Chelsea receives results from school system feasibility study
Published 10:23 pm Thursday, November 18, 2021
By EMILY SPARACINO | Staff Writer
CHELSEA – City leaders have discussed the possibility of Chelsea forming its own school system in recent months, and on Thursday, Nov. 18, they heard the results of a feasibility study they authorized in June to determine how it could be done.
During a special called work session, the Chelsea City Council heard a presentation from representatives with Criterion K-12 Consulting, who conducted the study to evaluate the potential requirements if Chelsea were to separate from Shelby County Schools and form an independent municipal school system.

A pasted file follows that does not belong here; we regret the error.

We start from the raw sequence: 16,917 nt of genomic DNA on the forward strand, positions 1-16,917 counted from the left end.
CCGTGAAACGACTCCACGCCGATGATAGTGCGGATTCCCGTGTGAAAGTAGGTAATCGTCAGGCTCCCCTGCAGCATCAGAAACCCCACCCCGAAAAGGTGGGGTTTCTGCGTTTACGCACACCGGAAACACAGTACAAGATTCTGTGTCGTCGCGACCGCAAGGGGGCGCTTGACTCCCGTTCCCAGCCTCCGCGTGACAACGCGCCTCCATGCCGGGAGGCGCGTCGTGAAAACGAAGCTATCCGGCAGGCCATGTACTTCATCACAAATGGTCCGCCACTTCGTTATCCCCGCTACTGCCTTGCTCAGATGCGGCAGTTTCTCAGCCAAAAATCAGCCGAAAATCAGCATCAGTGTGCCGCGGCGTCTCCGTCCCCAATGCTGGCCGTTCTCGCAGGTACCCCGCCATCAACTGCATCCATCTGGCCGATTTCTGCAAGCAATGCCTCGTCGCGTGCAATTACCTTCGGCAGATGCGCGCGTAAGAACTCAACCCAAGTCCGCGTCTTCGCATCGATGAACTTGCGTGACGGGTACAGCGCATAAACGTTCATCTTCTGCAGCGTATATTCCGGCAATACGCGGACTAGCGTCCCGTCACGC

The City Council also heard a facility assessment of the existing Chelsea High School campus and programming for a new high school from the Goodwyn Mills Cawood architecture firm.
Mayor Tony Picklesimer described the work session – which was open to the public at City Hall and live-streamed on the city’s Facebook page – as an “early step in a marathon,” adding residents will have opportunities to ask questions and submit comments to the council during future public hearings.
“This endeavor to explore the formation of a Chelsea city school system would not be a decision of this City Council,” he said. “The decision to form a Chelsea city school system will be a vote of its citizens as it should be. What we are beginning tonight is the process of learning what that vote will be about.”
The goals of the feasibility study were to look at available tax revenues and identify any additional revenues needed to support a new school system in Chelsea, along with annual expenses assets, transportation costs, long-term debt service and adequate revenue streams to maintain a one-month operative reserve for the school system.